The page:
15 October 2014

Tips for protecting your business passwords

With online security breaches becoming all-too-common, here are some tips for protecting your business by creating unique, strong passwords.

There seem to be an increasing number of online security breaches these days, with the likes of eBay, Tesco and Adobe all suffering at the hands of hackers in the past year. Just this week, hackers claim to have stolen the login details of almost 7 million Dropbox users.  While Dropbox has denied the security breach, it’s a stark reminder of the importance of using unique, secure passwords.

Most small businesses won’t have a sophisticated IT system or detailed knowledge of IT security, but there are simple steps you can take to prevent your data being stolen and misused. One of the easiest is to make sure you have strong passwords for all the software and online services you use for your business.

Weak passwords and reused passwords are two of the main ways hackers can get access to your accounts. Once they have this, they could cause misery by buying products with your company’s money or taking out loans by pretending to be your business.  

Tips for good passwords

Most people know they should have a stronger password, but there is often a trade-off between creating a password that’s strong enough and one you’ll remember easily. Using ‘password’ or ‘123456’ are obviously not secure, but it’s surprising just how many people use these.

Your password should not be something that others can guess easily, but memorable enough for you to remember it.  Most experts agree on the following:

  • Create a unique password for each account. If you reuse a password, even if it is relatively strong, if it’s compromised, all your accounts will be. Even variations of passwords are not advisable, because if one account is hacked, it’ll be easier to crack others that use an almost identical password.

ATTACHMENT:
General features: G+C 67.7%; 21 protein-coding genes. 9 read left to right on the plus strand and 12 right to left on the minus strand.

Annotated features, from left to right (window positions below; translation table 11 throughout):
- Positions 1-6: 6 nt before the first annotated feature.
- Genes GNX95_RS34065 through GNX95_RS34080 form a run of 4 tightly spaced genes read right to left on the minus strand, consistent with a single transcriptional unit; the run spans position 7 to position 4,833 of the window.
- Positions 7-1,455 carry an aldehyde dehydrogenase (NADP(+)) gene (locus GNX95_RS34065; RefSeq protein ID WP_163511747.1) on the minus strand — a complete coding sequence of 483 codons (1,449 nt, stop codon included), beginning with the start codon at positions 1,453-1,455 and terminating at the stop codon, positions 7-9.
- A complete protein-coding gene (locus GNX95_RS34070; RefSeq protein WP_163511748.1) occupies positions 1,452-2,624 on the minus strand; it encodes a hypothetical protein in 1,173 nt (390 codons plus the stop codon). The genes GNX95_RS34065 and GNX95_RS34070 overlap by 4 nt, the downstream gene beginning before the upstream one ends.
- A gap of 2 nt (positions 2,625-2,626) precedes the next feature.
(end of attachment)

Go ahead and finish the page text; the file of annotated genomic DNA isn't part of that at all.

• Don’t use personal information such as your birthday or name within your password
  • Don’t use whole words or sentences that are easy to guess, such as ‘letmein’.
  • In general, the longer your password, the harder it is to break, so make sure it’s longer than 6 characters.
  • Use a mixture of upper and lower case letters, numbers and special characters. Don’t just substitute the vowels for numbers – this has become fairly common and therefore is relatively easy to guess.
  • Change your password frequently and ensure any staff you have to do the same.
  • Use two-step verification where you can, as this is essentially another layer of security. However, if you’re going to use this, do make sure you have the correct information listed.

Ideas for creating memorable, strong passwords include condensing a sentence or line of a song you’ll remember, using the first letter of each word. Another suggestion is to use information that’s near where you work, such as a serial number.

There are also tools to help you check the strength of your passwords, such as How Secure Is My Password? Many websites also now have added security, only allowing passwords with a minimum degree of difficulty such as a mixture of letters and numbers and indicating the strength of your password.

How to keep track of all your passwords

Given the number of online services and software applications designed for business use, it’s now common to have to log into multiple applications each day in the course of an ordinary business day (not including all your personal user accounts). So how can you have tens of individual, strong passwords and manage to remember them all?

You could use password management software, such as LastPass or RoboForm. These save your passwords securely for you, taking the effort out of remembering your passwords. Some of these are free and others offer specific business subscriptions.

Alternatively, many browsers give you the option of saving your online passwords so that you don’t need to enter them each time. While this is convenient and reduces the number of passwords you need to remember, it does have its own risks – if your laptop was stolen, the thief could easily get access to this information.

A more old-school method is to have a hard copy of your passwords. Both have their own risks. While password managers claim they’re practically infallible, there have been instances where companies have been breached. Similarly, having a paper copy of your passwords means they’re available to anyone who finds them.

There’s no completely fool safe way to manage your passwords, but ensuring you have strong, individual passwords is definitely much safer than using the same, simple password for all of your accounts. Plus, don’t forget other online security steps, such as installing anti-virus software.